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Unformatted text preview: rem, we develop some experience with
the inverse problem, ﬁnding an IFS to produce a given fractal.
The decomposition A = T1 (A) ∪ · · · ∪ Tn (A) suggests a method for solving
the inverse problem: given a selfsimilar or selfaﬃne set A, ﬁnd contractions Ti
producing A. In principle, the method is relatively simple:
1. Decompose A into scaled copies: A = A1 ∪ · · · ∪ An . 2. For each Ai , ﬁnd a transformation Ti with Ti (A) = Ai .
Example 2.1.1 Three IFS examples.
It is easy to see that fractal (a) consists of four copies of itself, three scaled
by a factor of 1/2 and one by 1/4. The translations are straightforward. The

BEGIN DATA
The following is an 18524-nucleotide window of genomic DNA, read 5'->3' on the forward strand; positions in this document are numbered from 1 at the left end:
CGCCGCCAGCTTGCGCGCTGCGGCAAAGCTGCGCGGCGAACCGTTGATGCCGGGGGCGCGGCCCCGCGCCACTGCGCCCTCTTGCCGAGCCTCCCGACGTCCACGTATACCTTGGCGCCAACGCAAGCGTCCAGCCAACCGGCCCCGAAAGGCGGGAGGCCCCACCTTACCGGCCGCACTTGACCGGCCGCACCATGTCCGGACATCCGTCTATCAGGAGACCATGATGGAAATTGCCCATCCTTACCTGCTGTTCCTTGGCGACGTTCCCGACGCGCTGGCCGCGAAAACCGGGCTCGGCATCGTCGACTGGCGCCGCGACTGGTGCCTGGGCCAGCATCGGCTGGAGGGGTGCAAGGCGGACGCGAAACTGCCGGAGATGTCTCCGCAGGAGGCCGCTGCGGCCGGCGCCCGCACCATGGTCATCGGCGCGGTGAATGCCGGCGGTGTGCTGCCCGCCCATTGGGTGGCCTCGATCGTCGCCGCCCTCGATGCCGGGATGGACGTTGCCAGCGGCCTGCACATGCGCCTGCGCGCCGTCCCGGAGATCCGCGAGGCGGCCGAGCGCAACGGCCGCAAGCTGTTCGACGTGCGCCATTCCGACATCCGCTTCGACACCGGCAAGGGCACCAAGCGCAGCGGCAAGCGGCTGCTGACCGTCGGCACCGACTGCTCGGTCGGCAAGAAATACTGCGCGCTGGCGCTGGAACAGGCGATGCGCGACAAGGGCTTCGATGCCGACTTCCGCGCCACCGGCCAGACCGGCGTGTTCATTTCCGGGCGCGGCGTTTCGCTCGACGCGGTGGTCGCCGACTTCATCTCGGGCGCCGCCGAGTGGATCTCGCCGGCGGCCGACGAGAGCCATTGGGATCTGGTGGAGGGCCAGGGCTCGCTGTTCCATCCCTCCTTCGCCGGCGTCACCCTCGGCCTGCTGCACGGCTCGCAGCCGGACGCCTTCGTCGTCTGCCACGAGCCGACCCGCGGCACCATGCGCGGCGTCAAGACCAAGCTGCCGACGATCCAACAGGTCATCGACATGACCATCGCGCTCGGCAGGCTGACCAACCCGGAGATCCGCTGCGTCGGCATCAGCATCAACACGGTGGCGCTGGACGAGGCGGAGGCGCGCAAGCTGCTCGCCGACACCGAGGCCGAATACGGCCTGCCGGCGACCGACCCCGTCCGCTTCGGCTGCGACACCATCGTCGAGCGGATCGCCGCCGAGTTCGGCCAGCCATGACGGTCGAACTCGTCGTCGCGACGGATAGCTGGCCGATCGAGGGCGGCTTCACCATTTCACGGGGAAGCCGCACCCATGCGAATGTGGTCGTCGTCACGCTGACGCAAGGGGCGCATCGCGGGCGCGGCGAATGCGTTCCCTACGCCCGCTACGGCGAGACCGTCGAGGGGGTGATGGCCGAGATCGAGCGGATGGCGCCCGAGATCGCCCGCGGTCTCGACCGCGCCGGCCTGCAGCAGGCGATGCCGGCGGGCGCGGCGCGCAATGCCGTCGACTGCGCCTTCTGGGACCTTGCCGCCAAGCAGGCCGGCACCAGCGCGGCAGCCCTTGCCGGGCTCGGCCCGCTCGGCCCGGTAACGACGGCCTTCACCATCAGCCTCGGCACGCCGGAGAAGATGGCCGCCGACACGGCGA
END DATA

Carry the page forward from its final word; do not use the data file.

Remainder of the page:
parameters for the IFS generating this fractal can be presented in a table:
r
1/2
1/2
1/2
1/4 s
1/2
1/2
1/2
1/4 θ
0
0
0
0 ϕ
0
0
0
0 e
0
1/2
0
3/4 f
0
0
1/2
3/4 28 CHAPTER 2. ITERATED FUNCTION SYSTEMS (b) (a) (c) Figure 2.4: Fractals produced by three IFS. Each is contained in the unit square
with the origin at its lower left corner. Fractal (b) also consists of four copies of itself, but the lower right and...
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This document was uploaded on 02/14/2014 for the course MATH 290B at Yale.
 Fall '14
 AmandaFolsom
 Geometry, Fractal Geometry, Limits, The Land

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